Reconciliation

Buddhism and Christianity: On Grief, Mandalas, and Resurrection

Image via VeNa/shutterstock.com

Image via VeNa/shutterstock.com

The early Christians had to deal with the loss of their most important mandala — the one they called their Lord and Savior, Jesus Christ. Isn’t Christianity weird? I mean, Christians revere Jesus the Messiah, the King. That’s weird because the one Christians revere as the incarnate word of God was killed. He became a victim of human violence. 

How do you atone for that? How do you reconcile with the fact that the one whom Christians worship became a victim of human violence? 

On Justice, Reconciliation, Faith and Philanthropy: Rev. Wilson of Deaconess Foundation Talks about a Model for Addressing Racial Justice

If it is simply a matter of forgiving, perhaps better stated as reconciliation, that still leaves the question of the kind of “just world” people are trying to develop—or ought to develop.

Passover, Holy Week, and the Climate Crisis

Lidia Kabakova / Shutterstock.com

Lidia Kabakova / Shutterstock.com

Fifty years ago, the sleeping giant of America’s religious communities shook off their sleep and rose to change the country in a crisis over whether democracy would grow or falter.

Today we face a crisis over the very fabric of life – human and more-than-human – on our planet. Is there anything the religious communities, now yawning their way just beginning to awake, can bring to dealing with that crisis?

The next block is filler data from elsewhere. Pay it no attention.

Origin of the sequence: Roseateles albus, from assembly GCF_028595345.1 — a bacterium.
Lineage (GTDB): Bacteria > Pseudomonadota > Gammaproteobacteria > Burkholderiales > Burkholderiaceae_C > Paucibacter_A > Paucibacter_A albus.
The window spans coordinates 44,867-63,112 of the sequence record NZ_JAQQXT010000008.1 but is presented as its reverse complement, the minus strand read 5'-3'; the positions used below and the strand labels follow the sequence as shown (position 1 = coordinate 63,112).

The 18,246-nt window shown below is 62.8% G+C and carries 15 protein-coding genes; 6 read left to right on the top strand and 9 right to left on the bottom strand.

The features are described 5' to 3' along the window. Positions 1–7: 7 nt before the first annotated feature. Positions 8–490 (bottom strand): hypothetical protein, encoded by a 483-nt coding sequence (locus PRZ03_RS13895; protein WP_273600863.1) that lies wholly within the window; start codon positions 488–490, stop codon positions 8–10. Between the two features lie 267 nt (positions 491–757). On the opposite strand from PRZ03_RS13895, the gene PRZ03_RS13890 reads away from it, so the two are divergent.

There is. Much of it comes from the Hebrew Scriptures, what Christians call “the Old Testament.” It reaches a climax in the Exodus story, recalled each year in the Jewish festival of Passover and to some extent in the Holy Week that in Christian tradition is rooted in Passover. But it pervades the Hebrew Bible.

For that is the record of the spiritual struggles of an indigenous people of shepherds and farmers in their relationship with YyyyHhhhWwwwHhhh, the Holy One Who breathes all life. They centered their God connection in sacred relationship with their land, especially through the foods they grew and then offered on the altar.

Our own generation, facing a catastrophic crisis in the Earth-earthling relationship, must go back to the Bible for guidance on how to apply indigenous wisdom to the planet as a whole.

Choosing Courage: An Appeal to Christian Leaders

Courage. Image via sibgat/shutterstock.com

Courage. Image via sibgat/shutterstock.com

In the last several days, our country has witnessed and experienced, yet again, the effects of the unresolved issues of racism. We cannot rest complacent, convincing ourselves that everything is and will be all right on its own. That is a lie. The racial divide in the United States is boiling — we see the big cloud that rises over the roaring mountain. If we don’t act, the volcano will eventually explode. Our all-gracious God is calling us to turn from our wrong path.

Above other civic institutions, the church is responsible to do the work of healing. Our nation is desperately in need of healing. The sins of racism, classism, violence, and ideological intransigency are violently shaking and destroying the soul of our nation.

Where are the godly leaders in our country who are ready and willing to strip their souls of religious and ideological allegiances and surrender without fear, to seek the path that the Holy Spirit is eager to show us?